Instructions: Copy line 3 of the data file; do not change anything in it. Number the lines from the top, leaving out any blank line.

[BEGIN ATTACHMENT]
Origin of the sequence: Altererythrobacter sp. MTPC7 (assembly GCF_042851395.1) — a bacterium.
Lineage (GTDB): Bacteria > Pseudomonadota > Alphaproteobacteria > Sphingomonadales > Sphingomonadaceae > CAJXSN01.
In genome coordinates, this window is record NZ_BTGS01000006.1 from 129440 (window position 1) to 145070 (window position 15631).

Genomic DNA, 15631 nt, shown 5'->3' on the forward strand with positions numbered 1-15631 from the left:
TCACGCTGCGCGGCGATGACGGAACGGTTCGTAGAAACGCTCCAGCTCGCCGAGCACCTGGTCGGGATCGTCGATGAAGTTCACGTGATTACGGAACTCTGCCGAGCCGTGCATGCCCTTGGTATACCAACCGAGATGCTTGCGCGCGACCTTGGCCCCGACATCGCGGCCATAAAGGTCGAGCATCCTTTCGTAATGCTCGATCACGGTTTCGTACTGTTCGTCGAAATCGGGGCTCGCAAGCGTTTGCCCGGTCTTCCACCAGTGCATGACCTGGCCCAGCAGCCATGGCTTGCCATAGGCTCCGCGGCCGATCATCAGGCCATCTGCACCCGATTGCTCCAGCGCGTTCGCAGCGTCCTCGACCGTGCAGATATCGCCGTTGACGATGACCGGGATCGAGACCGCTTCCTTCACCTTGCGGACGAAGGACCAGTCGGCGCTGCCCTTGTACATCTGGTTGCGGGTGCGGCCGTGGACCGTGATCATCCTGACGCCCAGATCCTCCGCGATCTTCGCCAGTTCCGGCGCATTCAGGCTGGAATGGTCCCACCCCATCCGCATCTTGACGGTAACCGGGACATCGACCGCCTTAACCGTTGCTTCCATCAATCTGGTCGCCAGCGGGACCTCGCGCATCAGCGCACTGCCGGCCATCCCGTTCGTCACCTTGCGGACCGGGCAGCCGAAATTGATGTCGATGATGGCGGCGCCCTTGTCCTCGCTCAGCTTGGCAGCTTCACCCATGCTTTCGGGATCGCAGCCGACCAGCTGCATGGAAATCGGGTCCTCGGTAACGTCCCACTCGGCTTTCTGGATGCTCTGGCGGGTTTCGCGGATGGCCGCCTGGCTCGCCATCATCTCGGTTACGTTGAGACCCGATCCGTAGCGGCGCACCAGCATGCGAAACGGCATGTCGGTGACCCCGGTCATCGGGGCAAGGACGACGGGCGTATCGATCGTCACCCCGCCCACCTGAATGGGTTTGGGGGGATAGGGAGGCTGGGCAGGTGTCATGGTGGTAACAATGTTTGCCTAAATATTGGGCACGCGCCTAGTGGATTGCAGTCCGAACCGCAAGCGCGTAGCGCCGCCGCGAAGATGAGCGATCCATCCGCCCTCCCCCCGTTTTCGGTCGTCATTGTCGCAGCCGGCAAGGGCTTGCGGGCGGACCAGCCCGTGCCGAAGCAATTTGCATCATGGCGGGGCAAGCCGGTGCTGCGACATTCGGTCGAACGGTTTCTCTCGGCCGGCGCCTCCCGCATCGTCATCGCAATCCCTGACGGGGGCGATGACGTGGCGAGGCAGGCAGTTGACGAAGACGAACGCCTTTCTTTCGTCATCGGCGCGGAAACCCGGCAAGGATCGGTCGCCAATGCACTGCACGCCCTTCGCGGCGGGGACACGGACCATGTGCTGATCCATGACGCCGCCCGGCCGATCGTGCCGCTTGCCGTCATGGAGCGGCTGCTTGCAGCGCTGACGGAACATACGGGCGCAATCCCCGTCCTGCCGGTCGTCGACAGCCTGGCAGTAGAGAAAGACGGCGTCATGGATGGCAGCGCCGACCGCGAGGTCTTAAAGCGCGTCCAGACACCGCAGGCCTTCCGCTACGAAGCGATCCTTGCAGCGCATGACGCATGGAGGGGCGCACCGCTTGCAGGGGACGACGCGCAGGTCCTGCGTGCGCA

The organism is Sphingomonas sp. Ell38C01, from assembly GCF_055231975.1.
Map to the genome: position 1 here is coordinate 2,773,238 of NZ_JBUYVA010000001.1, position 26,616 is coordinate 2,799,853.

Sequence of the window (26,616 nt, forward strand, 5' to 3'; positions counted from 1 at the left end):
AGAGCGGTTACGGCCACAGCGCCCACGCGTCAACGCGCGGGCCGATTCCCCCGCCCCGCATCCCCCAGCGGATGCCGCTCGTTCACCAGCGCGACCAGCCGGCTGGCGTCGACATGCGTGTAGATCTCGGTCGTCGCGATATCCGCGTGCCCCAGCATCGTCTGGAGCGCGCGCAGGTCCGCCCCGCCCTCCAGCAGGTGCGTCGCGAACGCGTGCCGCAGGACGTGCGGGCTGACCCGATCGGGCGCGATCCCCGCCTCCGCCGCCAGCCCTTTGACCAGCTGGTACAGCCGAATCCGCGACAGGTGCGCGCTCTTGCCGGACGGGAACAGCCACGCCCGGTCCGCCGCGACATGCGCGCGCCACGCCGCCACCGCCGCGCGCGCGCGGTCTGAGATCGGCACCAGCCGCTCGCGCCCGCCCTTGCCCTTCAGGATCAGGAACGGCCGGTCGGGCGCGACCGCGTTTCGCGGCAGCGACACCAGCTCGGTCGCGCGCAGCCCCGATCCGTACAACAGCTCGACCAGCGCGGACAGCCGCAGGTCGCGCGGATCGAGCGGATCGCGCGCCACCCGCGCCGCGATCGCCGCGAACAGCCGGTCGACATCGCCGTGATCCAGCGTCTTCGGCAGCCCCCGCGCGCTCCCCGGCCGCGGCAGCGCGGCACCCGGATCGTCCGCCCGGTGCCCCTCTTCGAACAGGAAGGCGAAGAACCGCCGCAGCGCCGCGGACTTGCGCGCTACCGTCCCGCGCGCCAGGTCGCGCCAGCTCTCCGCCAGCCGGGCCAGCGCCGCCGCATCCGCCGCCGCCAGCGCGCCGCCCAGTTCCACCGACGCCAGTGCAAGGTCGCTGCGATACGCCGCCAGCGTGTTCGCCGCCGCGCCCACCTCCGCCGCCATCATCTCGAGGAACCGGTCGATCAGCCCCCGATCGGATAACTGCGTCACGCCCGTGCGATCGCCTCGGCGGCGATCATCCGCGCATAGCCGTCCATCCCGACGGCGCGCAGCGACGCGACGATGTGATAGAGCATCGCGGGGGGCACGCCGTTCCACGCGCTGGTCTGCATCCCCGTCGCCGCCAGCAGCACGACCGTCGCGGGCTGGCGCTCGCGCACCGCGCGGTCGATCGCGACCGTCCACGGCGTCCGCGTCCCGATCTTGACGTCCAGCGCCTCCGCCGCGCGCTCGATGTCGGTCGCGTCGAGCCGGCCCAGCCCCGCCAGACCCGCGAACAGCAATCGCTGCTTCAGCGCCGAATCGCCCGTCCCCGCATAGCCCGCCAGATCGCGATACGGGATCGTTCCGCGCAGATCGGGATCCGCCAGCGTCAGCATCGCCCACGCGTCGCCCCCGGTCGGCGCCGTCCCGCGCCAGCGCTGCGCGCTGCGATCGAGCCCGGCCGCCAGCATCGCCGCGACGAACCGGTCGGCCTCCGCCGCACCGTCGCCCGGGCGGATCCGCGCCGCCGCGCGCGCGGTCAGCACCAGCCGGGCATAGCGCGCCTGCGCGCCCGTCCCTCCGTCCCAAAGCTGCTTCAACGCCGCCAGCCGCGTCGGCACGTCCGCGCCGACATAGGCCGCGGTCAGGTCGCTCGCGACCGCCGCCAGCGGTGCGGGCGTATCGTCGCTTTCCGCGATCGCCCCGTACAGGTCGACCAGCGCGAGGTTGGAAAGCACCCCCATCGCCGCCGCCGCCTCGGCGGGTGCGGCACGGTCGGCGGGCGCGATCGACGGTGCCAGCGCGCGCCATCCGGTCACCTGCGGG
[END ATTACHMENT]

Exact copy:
In genome coordinates, this window is record NZ_BTGS01000006.1 from 129440 (window position 1) to 145070 (window position 15631).